PS: What set them off is that on public web forums I defended the men of freesoftware in their right to say and believe "sexist things", and I told everyone that what these women were trying to do (and had done successfully in the case of Ted Walther) is to have men who were opposed to women's rights or feminism, kicked out and banned from contributing to the free software collaboration. I also suggested that men who write software are more valuable than women's rights activists who merely "bug hunt" and "package" and try to have "bad" men removed. No matter how many times they and their male-admirers deleted my posts I would re-post them. Other men's critical posts were deleted aswell, ofcourse. Note: these information-gatekeepers don't contribute code or media to the free-software and opensource movement... but they control admin positions at the discussion forums and hosting sites.
I think you are wrong to single out Carla Schroder and accuse her of trying to censor the debate. She used one piece of mine - link - which was from left field and explained that my other pieces hadn't been used because they were simply saying that Mark Shuttleworth was right. That was a bit simplistic but then that's her interpretation, to which she is entitled. I really have no problem with her editorial judgement - her views may not tally with mine but she is entitled to her opinion and I respect her views.
Also remember that any website only uses X number of pieces a day to keep the content current - if a good piece arrives late, it may well miss the cut. Or if your piece is a different take on a subject that has already been covered, it may run on a day when there aren't many submissions and miss the cut on a day when there are enough to fill the quota. At times, too many opinions on a topic can be boring - that's left to editorial judgement
There are other US websites which are far more partisan - Slashdot, for example, never uses my pieces after I criticised them. Here are two pieces they refused to use - one and two. Don't tell me that a tech audience wouldn't have found those pieces to be of interest!
On the other hand, there are mainstream tech websites like iTWire which do allow commenters a bit more freedom provided the comments do not contravene the country's publishing laws. That is because the people running the site and many of the writers are long-time journalists - not people who were suddenly promoted to editorial posts or those who started writing the day before yesterday and now think of themselves as journalists. It's all very well to talk of freedom of speech until you are the target of so-called free speech - believe me, I know what it's like, I've been in the trenches for 30 years, right from the days when newspapers were crafted using lead type and hand-composing.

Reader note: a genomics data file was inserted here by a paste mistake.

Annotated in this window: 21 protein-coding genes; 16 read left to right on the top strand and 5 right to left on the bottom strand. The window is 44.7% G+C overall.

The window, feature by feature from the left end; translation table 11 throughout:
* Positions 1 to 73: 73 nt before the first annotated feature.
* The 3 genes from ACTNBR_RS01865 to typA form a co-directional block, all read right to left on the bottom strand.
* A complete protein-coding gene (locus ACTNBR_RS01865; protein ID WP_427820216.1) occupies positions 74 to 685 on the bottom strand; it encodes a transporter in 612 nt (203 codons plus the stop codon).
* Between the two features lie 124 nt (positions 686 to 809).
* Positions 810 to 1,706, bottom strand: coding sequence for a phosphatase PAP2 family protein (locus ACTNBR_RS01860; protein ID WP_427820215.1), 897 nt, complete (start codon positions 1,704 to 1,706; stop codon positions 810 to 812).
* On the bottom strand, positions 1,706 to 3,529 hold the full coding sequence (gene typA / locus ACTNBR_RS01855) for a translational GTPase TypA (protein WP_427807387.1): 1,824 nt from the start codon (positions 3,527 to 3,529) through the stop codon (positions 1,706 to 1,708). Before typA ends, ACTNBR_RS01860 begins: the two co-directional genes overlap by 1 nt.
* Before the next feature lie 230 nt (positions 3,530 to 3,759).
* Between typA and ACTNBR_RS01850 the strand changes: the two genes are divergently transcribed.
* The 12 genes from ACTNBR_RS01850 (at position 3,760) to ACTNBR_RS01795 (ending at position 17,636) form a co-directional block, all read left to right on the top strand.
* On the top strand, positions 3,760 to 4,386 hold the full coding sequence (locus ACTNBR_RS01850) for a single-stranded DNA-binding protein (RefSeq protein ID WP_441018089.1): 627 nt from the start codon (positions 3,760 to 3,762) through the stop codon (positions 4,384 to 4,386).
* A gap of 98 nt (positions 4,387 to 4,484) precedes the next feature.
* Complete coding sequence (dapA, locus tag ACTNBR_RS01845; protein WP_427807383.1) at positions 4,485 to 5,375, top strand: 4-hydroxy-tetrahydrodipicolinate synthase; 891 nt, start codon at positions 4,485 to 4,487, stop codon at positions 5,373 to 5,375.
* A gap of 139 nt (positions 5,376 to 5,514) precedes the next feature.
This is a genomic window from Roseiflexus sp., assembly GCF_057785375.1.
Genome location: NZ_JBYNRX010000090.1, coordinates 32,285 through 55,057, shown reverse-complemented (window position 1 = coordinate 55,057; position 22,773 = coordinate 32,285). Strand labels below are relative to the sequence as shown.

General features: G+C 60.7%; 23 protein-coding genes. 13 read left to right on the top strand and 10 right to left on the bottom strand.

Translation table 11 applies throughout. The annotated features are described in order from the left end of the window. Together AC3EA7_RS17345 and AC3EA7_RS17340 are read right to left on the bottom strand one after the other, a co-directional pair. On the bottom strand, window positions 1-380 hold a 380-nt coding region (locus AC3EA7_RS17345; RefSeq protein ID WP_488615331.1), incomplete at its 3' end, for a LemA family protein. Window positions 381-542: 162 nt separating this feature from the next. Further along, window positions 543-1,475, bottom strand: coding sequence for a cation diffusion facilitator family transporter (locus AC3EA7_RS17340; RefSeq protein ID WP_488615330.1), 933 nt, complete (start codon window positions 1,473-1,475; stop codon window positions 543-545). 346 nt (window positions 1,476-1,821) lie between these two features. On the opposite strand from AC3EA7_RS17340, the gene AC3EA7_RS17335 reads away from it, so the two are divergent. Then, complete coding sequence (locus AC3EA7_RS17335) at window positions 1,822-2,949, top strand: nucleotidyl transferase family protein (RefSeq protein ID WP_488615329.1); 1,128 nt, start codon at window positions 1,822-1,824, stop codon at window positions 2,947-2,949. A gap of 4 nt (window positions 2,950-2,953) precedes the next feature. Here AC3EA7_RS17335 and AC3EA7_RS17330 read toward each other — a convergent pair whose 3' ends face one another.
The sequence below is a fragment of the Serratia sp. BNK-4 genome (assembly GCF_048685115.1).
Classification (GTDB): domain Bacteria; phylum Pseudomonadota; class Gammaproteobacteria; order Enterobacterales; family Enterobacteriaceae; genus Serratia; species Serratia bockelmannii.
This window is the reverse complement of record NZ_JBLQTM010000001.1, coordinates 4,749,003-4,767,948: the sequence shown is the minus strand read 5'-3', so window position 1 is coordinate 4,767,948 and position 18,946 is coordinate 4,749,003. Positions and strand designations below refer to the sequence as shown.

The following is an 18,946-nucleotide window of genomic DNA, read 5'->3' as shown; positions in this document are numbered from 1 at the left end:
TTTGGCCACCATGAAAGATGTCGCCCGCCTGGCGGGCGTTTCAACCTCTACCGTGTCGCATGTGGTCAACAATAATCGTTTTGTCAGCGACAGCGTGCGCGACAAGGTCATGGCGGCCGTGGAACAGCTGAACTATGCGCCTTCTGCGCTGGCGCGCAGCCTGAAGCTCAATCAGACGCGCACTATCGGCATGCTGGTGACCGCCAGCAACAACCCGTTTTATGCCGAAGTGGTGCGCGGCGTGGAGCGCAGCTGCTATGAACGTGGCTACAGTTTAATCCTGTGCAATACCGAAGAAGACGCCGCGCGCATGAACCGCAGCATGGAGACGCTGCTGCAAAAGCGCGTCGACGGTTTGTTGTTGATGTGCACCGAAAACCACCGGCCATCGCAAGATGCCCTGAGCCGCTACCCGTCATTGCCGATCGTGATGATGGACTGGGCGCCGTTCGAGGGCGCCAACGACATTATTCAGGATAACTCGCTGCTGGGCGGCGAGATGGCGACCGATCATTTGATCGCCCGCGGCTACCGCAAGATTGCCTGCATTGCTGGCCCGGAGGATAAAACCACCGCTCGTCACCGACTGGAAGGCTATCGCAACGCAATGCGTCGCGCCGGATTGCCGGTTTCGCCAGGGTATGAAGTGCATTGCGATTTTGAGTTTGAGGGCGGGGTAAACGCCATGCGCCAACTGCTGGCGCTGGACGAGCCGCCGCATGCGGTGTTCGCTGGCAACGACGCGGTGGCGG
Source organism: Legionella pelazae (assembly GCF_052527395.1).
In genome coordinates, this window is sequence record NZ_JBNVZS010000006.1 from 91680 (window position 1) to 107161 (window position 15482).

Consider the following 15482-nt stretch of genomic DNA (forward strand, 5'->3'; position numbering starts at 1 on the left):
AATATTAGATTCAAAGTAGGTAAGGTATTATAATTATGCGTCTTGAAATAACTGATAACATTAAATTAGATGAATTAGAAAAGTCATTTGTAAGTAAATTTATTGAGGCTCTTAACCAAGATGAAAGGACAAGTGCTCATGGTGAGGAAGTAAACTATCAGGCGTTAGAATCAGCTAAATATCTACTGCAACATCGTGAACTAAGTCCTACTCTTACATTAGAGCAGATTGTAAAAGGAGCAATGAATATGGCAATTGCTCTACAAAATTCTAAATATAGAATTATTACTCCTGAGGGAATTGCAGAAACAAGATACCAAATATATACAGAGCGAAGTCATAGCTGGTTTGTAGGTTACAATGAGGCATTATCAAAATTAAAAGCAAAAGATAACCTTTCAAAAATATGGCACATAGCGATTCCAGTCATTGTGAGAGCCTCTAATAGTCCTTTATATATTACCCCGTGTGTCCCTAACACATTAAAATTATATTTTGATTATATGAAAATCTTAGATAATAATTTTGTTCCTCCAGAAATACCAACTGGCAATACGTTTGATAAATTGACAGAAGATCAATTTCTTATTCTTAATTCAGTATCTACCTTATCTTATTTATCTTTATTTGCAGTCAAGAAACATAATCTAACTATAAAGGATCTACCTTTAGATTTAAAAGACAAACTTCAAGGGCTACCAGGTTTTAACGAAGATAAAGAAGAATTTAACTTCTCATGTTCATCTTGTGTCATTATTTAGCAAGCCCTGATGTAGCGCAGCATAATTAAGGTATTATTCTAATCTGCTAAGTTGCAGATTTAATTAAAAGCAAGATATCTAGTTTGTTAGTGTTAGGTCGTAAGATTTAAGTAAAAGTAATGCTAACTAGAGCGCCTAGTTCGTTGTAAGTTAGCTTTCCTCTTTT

Thus, we have to deal with a huge number of people who have no idea of the role blogs play in mainstream media, how blogs came to occupy a position of such prominence, or why journalists often choose to use blogs for news, views and interviews. I've educated a few people who asked but the majority are know-alls so one doesn't bother.
Sam, I do have great respect for you. Your first answer on the debate which has been going on was a piece of art IMHO. I wish I could comment so eloquently on an issue that worries me that greatly. Still, I can't agree with you here. My response was on time, on issue and represented the other view. I have never had any trouble to post any story on LT, so the other arguments don't apply either. Note the comments Carla gave on my blog when it appeared on hers.
Great power comes with great responsibility and Carla should acknowledge that. First, views like mine won't go away when you censor them. Second, if you want to resolve an issue you have to be able to debate it. Third, an editor should be able to step over his or her own views and simply do their job according to the guidelines given by their peers.
If Carla is not able to do that, I think she should reconsider whether she is fit for the job. LXer had no trouble at all publishing them, and I sincerely respect them for that.
Am I able to apply these standards to myself? Believe me, I have. I only censor these that refer to what persons are or views those persons hold which do not matter to the issue involved. And obvious profanity of course. If I censor a message, I leave a remark.
Some persons already suggested that I should delete all comments that I don't like, but again: would this help the debate? I don't think so.
For that reason I do NOT question Carla's right to address the issue. I just question her reasons for choosing the stories covering it. Note I don't do this for a living, so won't eat a slice of bread less. I just think that the community should be better than all others and Carla's behavior just doesn't fit in. That's what enrages me, not that my name isn't lit in neon.
Thank you very much for taking the time to comment, but I don't think we agree on this one.